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Butler County Auditor pleads not guilty to corruption charges

headshot of man in suit with red striped tie
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Roger Reynolds

Butler County Auditor Roger Reynolds entered a not guilty plea during an arraignment hearing Thursday. He's charged with five counts of corruption, including bribery, unlawful interest in a public contract and unlawful use of authority.

The charges stem from his alleged involvement in a property deal to build a retirement community in West Chester. He's also being sued in civil court on a related land deal.

Reynolds didn't comment following Thursday's arraignment.

Judge Daniel Hogan set a trial date for Aug. 15. Hogan is a retired judge from Franklin County. He was appointed after all Butler County judges recused themselves.

Reynolds was released on his own recognizance but will be allowed to travel out of state if he reports to pre-trial services first.

The prosecutor's office is asking the judge to restrict access to witness lists.

Attorney General Dave Yost last week formally asked the Ohio Supreme Court to begin suspension proceedings against Reynolds.

The five counts alleged in the indictment include:

  • One count of bribery, a third-degree felony
  • Two counts of unlawful interest in a public contract, both fourth-degree felonies
  • One count of unlawful use of authority, a first-degree misdemeanor
  • One count of conflict of interest, a first-degree misdemeanor

Court documents argue Reynolds used his position as county auditor to influence the sale of his father's property for his own gain.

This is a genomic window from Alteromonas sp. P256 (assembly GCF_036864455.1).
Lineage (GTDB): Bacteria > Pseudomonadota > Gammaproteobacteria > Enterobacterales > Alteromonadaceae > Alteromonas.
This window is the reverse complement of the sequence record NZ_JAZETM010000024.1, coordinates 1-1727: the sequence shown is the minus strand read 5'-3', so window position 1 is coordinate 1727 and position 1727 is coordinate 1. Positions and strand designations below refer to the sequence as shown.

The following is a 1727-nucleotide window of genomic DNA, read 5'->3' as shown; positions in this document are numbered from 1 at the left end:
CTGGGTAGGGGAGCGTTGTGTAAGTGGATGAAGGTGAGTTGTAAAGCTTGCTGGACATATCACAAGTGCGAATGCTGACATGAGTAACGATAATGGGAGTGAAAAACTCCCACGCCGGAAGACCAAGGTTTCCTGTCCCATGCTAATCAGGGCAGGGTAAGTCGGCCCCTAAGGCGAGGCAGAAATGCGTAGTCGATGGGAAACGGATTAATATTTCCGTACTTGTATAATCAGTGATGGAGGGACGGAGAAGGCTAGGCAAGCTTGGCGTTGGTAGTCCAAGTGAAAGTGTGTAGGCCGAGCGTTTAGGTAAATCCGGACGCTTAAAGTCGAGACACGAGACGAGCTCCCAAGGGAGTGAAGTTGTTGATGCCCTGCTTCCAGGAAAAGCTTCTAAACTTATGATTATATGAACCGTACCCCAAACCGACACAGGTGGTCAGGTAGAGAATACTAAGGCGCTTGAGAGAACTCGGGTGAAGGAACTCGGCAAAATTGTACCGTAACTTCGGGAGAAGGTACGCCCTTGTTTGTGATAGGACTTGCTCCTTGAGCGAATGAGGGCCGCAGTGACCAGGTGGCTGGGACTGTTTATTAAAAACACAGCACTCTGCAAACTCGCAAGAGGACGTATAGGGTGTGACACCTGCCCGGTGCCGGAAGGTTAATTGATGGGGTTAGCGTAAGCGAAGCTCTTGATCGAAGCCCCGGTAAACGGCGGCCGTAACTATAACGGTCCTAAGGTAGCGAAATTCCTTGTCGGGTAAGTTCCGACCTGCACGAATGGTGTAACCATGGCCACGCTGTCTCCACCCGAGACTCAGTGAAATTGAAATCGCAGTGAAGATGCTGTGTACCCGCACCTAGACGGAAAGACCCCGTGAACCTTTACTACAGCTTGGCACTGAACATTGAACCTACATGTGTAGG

Reynolds denies any wrongdoing.

Butler County Sheriff Richard K. Jones began investigating Reynolds seven months ago. During a news conference on Feb. 9, he told media the investigation is continuing.

"All of (the charges) are all serious. And if you're in office, it's even more egregious. It's embarrassing. This isn't the first time our county has had office holders that get indicted or go to prison," he said.

Reynolds attorney, Chad R. Ziepfel with the Taft law firm, issued this statement following the initial indictment:

"The allegations in the indictment against Mr. Reynolds are false. Mr. Reynolds has never solicited, accepted, or paid any bribes, and he has never used his position, authority, or influence to improperly benefit himself or anyone else. Mr. Reynolds has served the Butler County community with honor for the past 19 years, without even a hint of impropriety. He is proud of reforming the Auditor's office, restoring trust with the citizens, and fighting for fair property valuations. Mr. Reynolds will vigorously defend himself against these charges, and looks forward to continuing in public service for years to come."